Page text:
Everything we know about life and how it works ultimately comes down to the genetic blueprint, DNA. DNA, as organized in genes, are the basic building blocks of genomes and therefore of living cells. Genes are arguably one of the most important forms of currency we have to create life because each is the result of millions of years of selection and refinement to do its job. So, given the choice would organisms shed genes if they had the chance to keep them whole, or at least the pieces of them that carry out key functions, known as protein domains? In a recent collaborative paper with colleagues at the Université Pierre et Marie Curie in Paris, Genome Cooperative bioinformaticist Udi Zelzion, working with EOAS scientist Debashish Bhattacharya, helped answer this question.
It turns out that when the photosynthetic organelle, the plastid, originated in algae and plants through primary endosymbiosis over 1 billion years ago, the “host” inherited several thousand genes housed in the endosymbiont genome. Most of these genes however were discarded and others were moved to the nucleus of the algal host. At least that is how standard theory went. Using powerful network methods that can disentangle the reticulate (i.e., web-like) evolutionary history of genes, Méheust et al. (2016) discovered that dozens of endosymbiont genes were not lost at all, but rather recycled into new genes through domain fusions (so-called symbiogenetic, or S-genes). These protein similarity networks allow scientists to find genes that are made up of two unrelated parts, joined together to form a new chimeric sequence that does not exist anywhere else in the tree of life. Méheust et al. found 67 S-genes that are widely distributed among algae and plants and provide key functions related to tolerance to stress generated by photosynthesis, orienting cells to the light direction, and dealing with nutrient limitation. In fact some of the best studied genes in plants that, for example, play a role in repairing plastid genomic DNA after light stress, turn out to be S-genes.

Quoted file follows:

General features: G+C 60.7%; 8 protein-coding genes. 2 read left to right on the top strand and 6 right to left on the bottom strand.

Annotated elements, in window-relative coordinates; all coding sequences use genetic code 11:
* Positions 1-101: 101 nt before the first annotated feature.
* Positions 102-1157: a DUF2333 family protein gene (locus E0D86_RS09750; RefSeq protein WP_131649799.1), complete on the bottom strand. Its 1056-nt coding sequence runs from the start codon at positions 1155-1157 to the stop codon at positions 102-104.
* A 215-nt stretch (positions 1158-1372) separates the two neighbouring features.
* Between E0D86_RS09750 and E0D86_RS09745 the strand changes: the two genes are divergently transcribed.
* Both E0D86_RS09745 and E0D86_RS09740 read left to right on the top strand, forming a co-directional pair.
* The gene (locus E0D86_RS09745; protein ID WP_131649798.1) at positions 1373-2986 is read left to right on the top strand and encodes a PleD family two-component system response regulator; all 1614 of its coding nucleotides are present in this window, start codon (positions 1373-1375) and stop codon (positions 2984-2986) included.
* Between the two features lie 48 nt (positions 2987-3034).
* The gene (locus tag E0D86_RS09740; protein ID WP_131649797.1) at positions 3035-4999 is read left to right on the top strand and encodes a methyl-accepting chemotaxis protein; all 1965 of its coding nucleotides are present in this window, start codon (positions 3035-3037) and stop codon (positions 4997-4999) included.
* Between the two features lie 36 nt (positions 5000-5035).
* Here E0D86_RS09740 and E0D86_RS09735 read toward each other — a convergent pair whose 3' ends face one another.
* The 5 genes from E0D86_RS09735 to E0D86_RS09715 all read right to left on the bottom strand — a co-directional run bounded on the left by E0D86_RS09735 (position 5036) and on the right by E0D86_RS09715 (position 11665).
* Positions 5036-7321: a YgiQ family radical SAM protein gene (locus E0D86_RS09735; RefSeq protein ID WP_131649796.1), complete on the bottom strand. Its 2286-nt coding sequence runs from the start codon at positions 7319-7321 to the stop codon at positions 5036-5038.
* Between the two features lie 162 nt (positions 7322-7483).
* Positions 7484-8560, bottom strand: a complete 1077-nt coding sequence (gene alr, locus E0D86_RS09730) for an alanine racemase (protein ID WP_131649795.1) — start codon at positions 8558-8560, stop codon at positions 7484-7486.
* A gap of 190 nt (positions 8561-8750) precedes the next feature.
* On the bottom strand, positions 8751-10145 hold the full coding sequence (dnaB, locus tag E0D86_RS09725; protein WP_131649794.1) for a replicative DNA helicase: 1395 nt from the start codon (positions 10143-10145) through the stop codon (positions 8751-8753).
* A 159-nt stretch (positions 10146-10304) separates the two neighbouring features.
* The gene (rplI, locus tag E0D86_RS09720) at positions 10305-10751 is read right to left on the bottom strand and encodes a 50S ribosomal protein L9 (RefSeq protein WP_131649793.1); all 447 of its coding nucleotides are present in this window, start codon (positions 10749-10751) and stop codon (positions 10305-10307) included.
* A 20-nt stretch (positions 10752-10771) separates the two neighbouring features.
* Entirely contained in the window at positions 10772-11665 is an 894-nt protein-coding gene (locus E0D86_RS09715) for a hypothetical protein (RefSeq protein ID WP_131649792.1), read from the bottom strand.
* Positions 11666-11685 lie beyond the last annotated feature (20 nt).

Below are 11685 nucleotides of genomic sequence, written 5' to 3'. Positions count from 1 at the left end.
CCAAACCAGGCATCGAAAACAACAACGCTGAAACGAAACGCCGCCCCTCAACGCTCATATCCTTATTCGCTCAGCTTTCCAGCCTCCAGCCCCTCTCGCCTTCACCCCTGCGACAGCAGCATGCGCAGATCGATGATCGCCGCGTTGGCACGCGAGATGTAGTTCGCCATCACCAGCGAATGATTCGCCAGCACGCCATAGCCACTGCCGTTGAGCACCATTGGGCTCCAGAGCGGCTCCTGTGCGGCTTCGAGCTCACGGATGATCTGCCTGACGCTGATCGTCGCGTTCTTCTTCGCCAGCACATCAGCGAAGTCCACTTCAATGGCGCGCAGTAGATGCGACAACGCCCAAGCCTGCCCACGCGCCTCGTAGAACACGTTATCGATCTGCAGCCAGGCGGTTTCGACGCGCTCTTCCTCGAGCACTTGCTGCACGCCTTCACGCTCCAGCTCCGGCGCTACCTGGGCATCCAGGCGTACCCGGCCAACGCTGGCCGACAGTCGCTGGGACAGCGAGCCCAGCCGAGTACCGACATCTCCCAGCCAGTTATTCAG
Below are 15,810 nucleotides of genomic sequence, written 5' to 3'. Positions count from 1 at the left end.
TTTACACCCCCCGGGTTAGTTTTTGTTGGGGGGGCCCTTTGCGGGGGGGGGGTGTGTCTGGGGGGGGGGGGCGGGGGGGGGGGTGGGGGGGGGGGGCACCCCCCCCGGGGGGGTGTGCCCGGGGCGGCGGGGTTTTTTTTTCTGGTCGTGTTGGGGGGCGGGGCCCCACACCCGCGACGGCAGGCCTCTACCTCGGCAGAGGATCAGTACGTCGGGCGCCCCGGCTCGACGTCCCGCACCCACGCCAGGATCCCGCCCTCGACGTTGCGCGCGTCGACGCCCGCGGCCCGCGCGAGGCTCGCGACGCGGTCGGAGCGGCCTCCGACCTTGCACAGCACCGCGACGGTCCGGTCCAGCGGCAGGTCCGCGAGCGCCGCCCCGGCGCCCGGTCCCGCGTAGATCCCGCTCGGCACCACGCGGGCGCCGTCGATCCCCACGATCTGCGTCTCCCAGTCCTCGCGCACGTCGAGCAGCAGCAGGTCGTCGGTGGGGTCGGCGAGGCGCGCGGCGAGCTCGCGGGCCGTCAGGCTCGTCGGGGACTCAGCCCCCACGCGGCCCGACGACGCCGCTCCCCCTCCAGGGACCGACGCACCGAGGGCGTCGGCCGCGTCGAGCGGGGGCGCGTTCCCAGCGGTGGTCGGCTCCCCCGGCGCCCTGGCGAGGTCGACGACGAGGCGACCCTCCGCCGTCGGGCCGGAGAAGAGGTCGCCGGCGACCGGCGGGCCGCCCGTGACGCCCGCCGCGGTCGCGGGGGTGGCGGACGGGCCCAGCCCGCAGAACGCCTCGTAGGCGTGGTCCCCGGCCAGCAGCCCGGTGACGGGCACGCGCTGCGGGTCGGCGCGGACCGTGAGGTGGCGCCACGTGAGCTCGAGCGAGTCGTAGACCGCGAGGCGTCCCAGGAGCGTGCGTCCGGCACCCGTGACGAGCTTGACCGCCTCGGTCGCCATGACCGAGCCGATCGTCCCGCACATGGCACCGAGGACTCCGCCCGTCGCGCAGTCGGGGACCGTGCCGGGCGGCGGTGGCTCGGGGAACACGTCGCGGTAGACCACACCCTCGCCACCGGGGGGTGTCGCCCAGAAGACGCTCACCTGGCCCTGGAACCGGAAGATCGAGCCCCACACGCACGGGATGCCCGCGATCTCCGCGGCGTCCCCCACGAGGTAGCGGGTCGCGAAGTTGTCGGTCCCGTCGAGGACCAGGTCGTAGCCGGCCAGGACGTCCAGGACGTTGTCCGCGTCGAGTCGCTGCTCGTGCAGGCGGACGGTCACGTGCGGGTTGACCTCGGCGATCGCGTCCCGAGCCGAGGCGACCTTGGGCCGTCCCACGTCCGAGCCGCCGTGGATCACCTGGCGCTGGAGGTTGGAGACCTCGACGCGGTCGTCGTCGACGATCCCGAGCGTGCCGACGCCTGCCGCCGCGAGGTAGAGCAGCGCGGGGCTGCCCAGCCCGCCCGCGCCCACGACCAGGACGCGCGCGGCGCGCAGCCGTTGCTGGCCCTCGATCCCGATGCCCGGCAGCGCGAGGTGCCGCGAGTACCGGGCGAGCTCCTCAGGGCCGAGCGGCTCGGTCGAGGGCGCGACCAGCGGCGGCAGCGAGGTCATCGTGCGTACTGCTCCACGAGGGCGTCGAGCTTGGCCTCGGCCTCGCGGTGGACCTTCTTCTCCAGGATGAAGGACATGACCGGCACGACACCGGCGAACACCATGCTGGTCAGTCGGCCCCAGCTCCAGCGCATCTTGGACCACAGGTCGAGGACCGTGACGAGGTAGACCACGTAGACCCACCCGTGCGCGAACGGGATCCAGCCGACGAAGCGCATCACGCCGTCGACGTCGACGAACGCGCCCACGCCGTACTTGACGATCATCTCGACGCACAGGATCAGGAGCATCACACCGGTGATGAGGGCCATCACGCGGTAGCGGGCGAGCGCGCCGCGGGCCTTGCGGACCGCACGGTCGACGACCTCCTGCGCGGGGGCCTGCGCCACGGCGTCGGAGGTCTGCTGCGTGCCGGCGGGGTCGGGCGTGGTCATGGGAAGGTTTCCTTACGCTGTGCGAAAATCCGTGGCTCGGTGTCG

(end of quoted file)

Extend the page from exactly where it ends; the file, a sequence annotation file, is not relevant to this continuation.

So why did S-genes evolve? By studying their functions, Méheust et al. were able to surmise that endosymbiosis itself was such a stress to the algal host that it capitalized on the opportunity to recycle gene fragments to help it harness the new photosynthetic organelle. This work shows yet again how little we still understand about how genomes evolve on our planet. Genes are apparently too valuable to lose outright, if their component parts can be re-used to serve the host genome.
Above: A network diagram showing how two different protein domains (shown in blue circles) were united to give rise to a new S-gene (shown in red circles). This S-gene is found in Arabidopsis (AtHBP5) and in Chlamydomonas (SOUL3) where it functions in chlorophyll degradation in the plant and in coordinating response to light direction in the green alga.
Congratulations to Dr. Bhattacharya and his colleagues on this publication!
To learn more about this work, the full article may be found here.
Méheust R, Zelzion E, Bhattacharya D, Lopez P, Bapteste E. 2016. Protein networks identify novel symbiogenetic genes resulting from plastid endosymbiosis. Proc Natl Acad Sci USA Early edition: www.pnas.org/cgi/doi/10.1073/pnas.1517551113.